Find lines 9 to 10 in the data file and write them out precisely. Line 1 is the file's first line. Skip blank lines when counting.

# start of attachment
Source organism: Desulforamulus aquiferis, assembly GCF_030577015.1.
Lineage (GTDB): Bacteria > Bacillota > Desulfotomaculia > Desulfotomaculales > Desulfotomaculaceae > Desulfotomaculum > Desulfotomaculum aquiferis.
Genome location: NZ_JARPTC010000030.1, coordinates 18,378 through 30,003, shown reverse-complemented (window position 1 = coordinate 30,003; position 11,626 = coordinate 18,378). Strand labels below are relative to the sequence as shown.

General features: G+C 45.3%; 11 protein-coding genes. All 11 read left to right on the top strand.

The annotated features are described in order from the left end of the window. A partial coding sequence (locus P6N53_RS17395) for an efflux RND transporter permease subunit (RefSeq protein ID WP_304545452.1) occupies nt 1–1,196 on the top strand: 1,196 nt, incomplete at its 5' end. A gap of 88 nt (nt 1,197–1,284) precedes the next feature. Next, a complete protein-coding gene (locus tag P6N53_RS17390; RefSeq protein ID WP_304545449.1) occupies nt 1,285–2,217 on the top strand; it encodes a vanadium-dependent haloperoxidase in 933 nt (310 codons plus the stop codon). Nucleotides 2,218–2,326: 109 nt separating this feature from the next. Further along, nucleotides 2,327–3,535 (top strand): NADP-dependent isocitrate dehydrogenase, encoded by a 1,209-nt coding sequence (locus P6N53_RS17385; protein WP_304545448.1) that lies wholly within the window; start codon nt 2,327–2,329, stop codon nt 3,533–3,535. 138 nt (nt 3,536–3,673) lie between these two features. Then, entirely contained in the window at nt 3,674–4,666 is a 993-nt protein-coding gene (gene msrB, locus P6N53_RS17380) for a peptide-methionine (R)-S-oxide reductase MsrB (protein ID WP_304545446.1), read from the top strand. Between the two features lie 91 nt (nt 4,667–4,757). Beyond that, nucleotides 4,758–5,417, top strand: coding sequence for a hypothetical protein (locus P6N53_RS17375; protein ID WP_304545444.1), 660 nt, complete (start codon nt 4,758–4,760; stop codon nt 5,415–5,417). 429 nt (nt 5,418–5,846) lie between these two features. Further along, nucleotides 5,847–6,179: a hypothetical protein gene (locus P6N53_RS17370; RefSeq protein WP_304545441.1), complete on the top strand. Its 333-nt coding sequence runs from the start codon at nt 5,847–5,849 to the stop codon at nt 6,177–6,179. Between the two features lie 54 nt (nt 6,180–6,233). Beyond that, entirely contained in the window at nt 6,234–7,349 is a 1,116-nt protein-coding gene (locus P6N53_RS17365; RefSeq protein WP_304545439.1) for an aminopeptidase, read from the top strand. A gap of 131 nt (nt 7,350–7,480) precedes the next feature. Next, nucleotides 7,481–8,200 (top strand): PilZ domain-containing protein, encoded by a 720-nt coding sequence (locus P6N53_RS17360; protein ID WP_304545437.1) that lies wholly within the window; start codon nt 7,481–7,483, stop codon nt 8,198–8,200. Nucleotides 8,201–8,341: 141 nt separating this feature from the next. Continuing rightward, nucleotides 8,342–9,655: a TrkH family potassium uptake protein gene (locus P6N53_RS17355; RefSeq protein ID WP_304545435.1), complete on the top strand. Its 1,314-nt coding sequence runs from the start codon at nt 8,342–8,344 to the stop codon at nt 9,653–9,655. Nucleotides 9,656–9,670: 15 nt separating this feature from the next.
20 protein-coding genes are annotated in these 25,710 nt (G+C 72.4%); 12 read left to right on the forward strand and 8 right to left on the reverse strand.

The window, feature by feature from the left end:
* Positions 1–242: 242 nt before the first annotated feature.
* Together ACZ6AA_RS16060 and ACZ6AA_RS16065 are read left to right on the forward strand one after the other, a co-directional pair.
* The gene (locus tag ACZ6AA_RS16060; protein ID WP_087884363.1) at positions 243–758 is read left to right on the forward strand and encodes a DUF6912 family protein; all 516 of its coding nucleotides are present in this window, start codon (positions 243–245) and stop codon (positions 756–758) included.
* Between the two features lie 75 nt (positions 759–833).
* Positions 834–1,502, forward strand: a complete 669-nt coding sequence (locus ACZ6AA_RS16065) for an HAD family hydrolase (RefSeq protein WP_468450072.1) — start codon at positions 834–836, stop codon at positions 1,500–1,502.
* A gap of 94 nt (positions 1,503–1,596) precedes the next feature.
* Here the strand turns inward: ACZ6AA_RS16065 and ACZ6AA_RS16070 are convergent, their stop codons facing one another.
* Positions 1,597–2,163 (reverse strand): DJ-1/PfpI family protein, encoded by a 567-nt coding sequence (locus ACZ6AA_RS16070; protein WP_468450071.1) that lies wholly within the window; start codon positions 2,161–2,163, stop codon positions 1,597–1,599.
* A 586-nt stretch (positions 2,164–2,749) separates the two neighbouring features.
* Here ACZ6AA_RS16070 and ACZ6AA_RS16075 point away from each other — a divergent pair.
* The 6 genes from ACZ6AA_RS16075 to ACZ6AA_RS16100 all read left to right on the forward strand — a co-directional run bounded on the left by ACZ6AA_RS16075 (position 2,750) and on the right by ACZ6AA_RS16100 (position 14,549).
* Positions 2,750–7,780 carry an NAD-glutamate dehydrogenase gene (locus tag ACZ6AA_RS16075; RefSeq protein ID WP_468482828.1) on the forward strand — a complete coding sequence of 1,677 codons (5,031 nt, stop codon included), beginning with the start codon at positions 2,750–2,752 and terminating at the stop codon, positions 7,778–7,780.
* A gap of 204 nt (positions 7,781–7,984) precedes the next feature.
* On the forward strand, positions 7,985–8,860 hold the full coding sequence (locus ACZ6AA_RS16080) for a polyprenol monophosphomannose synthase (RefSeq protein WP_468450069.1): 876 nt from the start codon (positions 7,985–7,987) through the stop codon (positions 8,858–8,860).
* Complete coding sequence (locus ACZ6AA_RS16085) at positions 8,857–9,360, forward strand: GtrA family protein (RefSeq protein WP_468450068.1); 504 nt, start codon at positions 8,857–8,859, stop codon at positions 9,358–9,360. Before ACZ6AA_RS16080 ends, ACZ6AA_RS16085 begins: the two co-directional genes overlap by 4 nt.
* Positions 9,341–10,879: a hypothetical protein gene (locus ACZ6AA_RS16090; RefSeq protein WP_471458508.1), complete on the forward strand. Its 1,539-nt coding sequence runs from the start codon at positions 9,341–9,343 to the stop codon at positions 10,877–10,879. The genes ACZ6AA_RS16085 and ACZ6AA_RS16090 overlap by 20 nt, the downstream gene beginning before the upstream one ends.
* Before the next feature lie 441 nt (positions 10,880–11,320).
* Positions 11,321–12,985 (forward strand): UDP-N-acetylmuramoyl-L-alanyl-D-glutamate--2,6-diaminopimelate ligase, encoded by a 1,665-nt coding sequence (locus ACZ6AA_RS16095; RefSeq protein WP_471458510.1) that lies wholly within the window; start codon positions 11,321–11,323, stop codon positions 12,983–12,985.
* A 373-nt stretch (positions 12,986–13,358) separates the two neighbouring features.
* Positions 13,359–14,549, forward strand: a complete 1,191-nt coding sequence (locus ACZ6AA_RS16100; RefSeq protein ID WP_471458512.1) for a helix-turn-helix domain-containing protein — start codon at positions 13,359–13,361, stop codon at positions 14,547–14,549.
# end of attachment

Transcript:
* Together ACZ6AA_RS16060 and ACZ6AA_RS16065 are read left to right on the forward strand one after the other, a co-directional pair.
* The gene (locus tag ACZ6AA_RS16060; protein ID WP_087884363.1) at positions 243–758 is read left to right on the forward strand and encodes a DUF6912 family protein; all 516 of its coding nucleotides are present in this window, start codon (positions 243–245) and stop codon (positions 756–758) included.